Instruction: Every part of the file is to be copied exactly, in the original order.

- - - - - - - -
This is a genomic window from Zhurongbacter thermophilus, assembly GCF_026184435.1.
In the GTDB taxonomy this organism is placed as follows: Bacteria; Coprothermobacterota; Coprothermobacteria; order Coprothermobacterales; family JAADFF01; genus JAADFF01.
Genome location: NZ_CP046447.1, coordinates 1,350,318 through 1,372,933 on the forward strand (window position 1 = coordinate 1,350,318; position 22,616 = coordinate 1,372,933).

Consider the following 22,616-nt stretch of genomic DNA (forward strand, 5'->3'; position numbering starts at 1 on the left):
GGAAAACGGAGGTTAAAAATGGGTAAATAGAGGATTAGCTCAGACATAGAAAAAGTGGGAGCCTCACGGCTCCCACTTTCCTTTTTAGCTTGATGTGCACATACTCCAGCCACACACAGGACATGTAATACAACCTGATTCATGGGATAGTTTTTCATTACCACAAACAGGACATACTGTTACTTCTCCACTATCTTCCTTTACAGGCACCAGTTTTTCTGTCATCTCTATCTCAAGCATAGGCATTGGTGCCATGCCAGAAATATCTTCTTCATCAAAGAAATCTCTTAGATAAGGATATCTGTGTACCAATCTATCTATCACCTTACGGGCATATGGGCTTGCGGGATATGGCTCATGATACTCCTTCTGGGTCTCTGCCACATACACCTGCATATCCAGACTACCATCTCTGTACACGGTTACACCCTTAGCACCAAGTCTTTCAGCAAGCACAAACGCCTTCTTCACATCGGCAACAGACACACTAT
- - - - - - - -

This is a genomic window from Zhurongbacter thermophilus, assembly GCF_026184435.1.
In the GTDB taxonomy this organism is placed as follows: Bacteria; Coprothermobacterota; Coprothermobacteria; order Coprothermobacterales; family JAADFF01; genus JAADFF01.
Genome location: NZ_CP046447.1, coordinates 1,350,318 through 1,372,933 on the forward strand (window position 1 = coordinate 1,350,318; position 22,616 = coordinate 1,372,933).

Consider the following 22,616-nt stretch of genomic DNA (forward strand, 5'->3'; position numbering starts at 1 on the left):
GGAAAACGGAGGTTAAAAATGGGTAAATAGAGGATTAGCTCAGACATAGAAAAAGTGGGAGCCTCACGGCTCCCACTTTCCTTTTTAGCTTGATGTGCACATACTCCAGCCACACACAGGACATGTAATACAACCTGATTCATGGGATAGTTTTTCATTACCACAAACAGGACATACTGTTACTTCTCCACTATCTTCCTTTACAGGCACCAGTTTTTCTGTCATCTCTATCTCAAGCATAGGCATTGGTGCCATGCCAGAAATATCTTCTTCATCAAAGAAATCTCTTAGATAAGGATATCTGTGTACCAATCTATCTATCACCTTACGGGCATATGGGCTTGCGGGATATGGCTCATGATACTCCTTCTGGGTCTCTGCCACATACACCTGCATATCCAGACTACCATCTCTGTACACGGTTACACCCTTAGCACCAAGTCTTTCAGCAAGCACAAACGCCTTCTTCACATCGGCAACAGACACACTAT